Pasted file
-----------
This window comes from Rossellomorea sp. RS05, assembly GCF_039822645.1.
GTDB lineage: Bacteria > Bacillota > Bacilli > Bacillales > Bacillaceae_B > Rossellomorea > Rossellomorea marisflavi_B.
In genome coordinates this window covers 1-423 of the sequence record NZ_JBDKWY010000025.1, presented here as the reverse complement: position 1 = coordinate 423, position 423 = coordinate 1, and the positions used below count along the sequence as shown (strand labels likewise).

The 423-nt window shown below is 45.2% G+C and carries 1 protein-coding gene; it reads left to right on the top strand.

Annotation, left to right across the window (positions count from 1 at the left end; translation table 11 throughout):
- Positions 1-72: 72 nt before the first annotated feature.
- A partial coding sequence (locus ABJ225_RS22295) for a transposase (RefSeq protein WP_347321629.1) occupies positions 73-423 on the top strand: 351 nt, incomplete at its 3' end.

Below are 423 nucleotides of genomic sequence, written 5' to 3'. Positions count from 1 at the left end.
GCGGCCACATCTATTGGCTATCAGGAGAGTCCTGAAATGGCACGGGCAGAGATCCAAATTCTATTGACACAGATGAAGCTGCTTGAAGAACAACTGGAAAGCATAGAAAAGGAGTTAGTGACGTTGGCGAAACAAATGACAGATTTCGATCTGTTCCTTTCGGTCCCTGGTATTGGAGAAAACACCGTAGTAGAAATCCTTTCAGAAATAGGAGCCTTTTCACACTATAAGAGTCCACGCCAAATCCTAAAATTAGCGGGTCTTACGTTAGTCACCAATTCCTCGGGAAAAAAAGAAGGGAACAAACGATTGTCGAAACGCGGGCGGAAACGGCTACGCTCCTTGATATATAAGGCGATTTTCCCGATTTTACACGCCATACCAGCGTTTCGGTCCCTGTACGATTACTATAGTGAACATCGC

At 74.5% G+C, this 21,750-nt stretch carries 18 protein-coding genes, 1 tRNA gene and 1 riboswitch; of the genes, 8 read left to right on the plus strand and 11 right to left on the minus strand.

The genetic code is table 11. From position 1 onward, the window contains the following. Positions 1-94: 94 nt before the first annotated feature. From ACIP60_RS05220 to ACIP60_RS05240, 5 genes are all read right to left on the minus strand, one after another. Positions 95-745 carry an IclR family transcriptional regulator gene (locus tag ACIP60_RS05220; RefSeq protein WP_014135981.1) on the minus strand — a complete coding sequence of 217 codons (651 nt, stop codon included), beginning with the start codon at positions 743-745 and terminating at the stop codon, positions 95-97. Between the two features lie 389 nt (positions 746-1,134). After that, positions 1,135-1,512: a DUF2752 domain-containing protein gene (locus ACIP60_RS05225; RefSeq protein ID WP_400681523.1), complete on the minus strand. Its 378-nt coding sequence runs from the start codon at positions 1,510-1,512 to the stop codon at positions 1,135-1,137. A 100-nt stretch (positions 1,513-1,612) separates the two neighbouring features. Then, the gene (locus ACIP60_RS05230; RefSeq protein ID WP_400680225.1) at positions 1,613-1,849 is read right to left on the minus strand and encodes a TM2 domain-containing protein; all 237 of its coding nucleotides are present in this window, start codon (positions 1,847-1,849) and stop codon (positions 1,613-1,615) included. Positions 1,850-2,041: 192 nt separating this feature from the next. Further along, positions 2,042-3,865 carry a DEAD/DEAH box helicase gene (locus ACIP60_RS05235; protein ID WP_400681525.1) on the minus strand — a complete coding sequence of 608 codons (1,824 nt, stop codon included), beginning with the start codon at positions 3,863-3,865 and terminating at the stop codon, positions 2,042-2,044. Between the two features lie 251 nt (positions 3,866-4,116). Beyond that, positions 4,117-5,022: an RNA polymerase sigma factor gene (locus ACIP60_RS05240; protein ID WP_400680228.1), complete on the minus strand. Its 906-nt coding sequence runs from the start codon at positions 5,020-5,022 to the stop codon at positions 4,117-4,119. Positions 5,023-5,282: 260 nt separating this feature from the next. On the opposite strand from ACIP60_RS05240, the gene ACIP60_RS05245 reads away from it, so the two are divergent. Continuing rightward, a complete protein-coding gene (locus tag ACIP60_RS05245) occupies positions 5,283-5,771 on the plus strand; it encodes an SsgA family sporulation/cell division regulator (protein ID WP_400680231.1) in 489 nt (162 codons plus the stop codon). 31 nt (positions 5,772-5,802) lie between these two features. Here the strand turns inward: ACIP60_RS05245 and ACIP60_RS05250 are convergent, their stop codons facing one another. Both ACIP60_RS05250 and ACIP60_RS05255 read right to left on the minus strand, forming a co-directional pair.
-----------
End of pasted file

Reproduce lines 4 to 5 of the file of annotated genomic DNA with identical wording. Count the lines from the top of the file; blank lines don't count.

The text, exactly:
The 423-nt window shown below is 45.2% G+C and carries 1 protein-coding gene; it reads left to right on the top strand.

Annotation, left to right across the window (positions count from 1 at the left end; translation table 11 throughout):